Do you have polymer problems? If so, it might be time to turn up the heat. Literally.
Polymers are especially susceptible to swings in temperature. When they get hot, some are liable to melt. Too cold, and other polymers may shatter. Knowing the optimal temperature for plastics manufacturing can ensure the strongest, most durable products.
Differential Scanning Calorimetry (DSC) is an analysis tool that measures the performance and degradation of polymers when exposed to a wide range of temperatures, including extreme heat and cold.
Read on to learn how DSC analysis can help with product development and quality control.
What You Can Learn from Polymer Thermal Reactions
DSC analysis identifies subtle changes resulting from temperature changes in polymers. For example, DSC analyzes fluctuations in heat flow as a sample moves between states — as when it changes from a solid to a liquid.
During the research and development process, you can use DSC analysis to determine the best processing temperatures for polymer curing, injection molding, and extrusion. And, by comparing results between samples, you can assess the impact of the process, fillers and impurities on product performance and durability.
Manufacturers also can use DSC to analyze their materials and products for quality control, studying purity and composition variations, and determining the degree of polymer curing. These insights are gleaned from specific qualities that DSC evaluates.
What Qualities Does DSC Analysis Measure?
Below are listed several properties DSC is commonly used to assess:
Glass Transition Temperature
The glass transition is a transformation that’s unique to polymers. Polymers below their transition temperature are hard and brittle, like glass, while above the transition they are more rubber-like.
Knowing a polymer’s glass transition temperature helps ensure that developed products perform as expected in the target condition. You wouldn’t want a computer cooling fan’s blades to become rubbery and floppy when exposed to heat, or an ice scraper to shatter when it’s below zero.
Different polymers have different heat capacities — the amount of heat required to achieve an incremental temperature increase.
Knowing a sample’s heat capacity can be helpful, especially when materials aren’t working as they should. For example, by comparing the heat capacity of polymer samples cured in two different ovens, we were able to identify the source of an epoxy failure.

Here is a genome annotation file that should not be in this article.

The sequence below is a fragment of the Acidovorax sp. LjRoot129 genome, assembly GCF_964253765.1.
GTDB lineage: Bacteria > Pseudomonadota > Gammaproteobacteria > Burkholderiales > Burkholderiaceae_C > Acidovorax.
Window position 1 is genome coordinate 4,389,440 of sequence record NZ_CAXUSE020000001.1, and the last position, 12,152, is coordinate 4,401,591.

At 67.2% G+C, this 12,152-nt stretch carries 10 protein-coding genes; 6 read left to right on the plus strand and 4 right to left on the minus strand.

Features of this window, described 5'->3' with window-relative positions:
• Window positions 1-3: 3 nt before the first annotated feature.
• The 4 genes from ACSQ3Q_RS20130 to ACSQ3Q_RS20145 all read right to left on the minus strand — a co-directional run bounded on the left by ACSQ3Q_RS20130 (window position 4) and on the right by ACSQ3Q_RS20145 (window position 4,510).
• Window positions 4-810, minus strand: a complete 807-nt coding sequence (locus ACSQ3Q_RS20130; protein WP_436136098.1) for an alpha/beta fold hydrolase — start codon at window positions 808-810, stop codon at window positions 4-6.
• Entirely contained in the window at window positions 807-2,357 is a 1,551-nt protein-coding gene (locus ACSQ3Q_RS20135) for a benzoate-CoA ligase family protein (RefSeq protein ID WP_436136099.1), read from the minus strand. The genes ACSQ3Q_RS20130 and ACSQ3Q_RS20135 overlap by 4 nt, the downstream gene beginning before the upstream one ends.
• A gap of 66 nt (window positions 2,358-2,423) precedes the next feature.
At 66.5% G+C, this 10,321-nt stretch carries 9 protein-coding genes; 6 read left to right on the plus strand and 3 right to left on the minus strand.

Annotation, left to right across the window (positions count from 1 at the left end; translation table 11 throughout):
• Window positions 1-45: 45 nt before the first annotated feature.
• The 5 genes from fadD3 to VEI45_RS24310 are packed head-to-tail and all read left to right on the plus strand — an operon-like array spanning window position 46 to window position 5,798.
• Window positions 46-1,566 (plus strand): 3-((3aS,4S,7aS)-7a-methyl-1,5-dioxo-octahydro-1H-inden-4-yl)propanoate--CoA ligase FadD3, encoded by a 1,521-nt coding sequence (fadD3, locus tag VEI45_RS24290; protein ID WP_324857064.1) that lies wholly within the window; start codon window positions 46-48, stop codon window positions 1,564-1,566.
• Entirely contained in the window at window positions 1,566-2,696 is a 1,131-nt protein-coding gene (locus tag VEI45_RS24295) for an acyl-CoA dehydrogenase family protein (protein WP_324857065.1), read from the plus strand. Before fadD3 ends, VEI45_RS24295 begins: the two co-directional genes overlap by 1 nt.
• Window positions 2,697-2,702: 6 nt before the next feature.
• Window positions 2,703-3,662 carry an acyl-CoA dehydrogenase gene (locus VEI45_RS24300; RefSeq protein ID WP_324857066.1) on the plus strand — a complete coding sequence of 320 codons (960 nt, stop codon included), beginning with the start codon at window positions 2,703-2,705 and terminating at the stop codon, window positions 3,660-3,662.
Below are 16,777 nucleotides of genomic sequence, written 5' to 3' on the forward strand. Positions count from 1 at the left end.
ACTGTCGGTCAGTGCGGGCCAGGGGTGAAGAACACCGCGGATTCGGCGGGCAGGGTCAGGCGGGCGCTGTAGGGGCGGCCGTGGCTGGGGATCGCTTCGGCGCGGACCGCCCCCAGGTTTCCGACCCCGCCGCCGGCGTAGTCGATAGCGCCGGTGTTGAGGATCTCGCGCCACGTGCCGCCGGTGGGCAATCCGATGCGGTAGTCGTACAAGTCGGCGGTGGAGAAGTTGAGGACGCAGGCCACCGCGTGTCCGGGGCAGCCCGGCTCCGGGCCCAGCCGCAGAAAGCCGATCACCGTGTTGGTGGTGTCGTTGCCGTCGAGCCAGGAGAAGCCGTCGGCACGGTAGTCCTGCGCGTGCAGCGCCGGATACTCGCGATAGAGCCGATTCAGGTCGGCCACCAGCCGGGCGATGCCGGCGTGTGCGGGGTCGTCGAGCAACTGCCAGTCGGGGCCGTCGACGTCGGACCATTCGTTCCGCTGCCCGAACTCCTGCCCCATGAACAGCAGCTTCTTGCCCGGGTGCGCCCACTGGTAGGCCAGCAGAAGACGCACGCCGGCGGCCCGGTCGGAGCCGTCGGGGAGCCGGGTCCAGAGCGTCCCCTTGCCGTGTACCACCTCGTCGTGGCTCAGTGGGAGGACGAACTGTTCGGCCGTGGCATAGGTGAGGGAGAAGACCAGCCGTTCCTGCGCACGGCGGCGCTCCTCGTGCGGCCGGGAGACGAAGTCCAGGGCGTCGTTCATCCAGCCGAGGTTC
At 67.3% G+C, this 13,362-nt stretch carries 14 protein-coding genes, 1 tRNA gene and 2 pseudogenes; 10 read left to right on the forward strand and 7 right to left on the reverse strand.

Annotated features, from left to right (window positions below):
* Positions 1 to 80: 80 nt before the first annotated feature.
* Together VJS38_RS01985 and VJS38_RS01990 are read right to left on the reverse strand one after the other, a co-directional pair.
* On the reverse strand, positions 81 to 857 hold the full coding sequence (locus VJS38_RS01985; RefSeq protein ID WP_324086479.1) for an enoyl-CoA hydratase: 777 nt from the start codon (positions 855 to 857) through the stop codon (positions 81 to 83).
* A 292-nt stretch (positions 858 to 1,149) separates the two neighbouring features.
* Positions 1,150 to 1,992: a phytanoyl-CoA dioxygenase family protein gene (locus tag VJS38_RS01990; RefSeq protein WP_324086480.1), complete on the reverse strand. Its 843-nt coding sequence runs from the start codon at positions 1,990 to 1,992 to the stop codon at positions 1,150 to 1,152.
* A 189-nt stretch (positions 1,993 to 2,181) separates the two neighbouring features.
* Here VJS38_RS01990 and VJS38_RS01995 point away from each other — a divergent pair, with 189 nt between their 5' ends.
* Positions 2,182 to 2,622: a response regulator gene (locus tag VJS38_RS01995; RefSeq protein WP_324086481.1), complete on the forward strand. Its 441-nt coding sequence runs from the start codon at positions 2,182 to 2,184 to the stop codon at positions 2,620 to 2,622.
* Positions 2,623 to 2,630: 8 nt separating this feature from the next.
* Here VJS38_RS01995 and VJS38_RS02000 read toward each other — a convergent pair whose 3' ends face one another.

When a polymer reaches its crystallization point, molecules align in neat chains or stacks of chains. This intermolecular bonding makes the polymer much stronger.
Knowing the temperature at which a polymer reaches crystallization can help you design a plastics manufacturing process that ensures sufficient crystallinity. If your products break when they shouldn’t, then evaluating crystallinity points may help you determine if you have a quality control problem.
As polymers move towards their melting points, they go from solid to leather to tacky before becoming liquid. Reaching the melting point means that a polymer’s molecules shift out of order and move around freely. Understanding a polymer’s melting point can help minimize quality performance issues resulting from extreme heat — such as sides of a beach ball fusing together on a hot summer day.
Enthalpy typically refers to the amount of thermal energy a product releases or absorbs as it melts or crystalizes. If it produces heat, it’s exothermic. If a material absorbs heat, it’s endothermic. This information can help identify if the polymer is likely to have a dangerous reaction with surrounding components.
Turn up the Heat on Polymers and Get Cool Results
DSC testing can help you identify the temperatures for optimal polymer performance. In addition, using DSC as a quality control test for plastic results can help you identify if contaminants, inadequate curing, or another reason is to blame for product failures.
While DSC analysis captures how a polymer responds to extreme temperature, it doesn’t positively identify the material composition or potential contaminants. So, depending on your testing requirements, DSC analysis can be combined with other material analysis techniques.
Innovatech has been providing reliable material analysis for over 30 years. We offer personalized service, innovative solutions, and quick turnaround.
To learn more or discuss a specific project, give us a call at 888-740-5227 or contact Innovatech Labs online.
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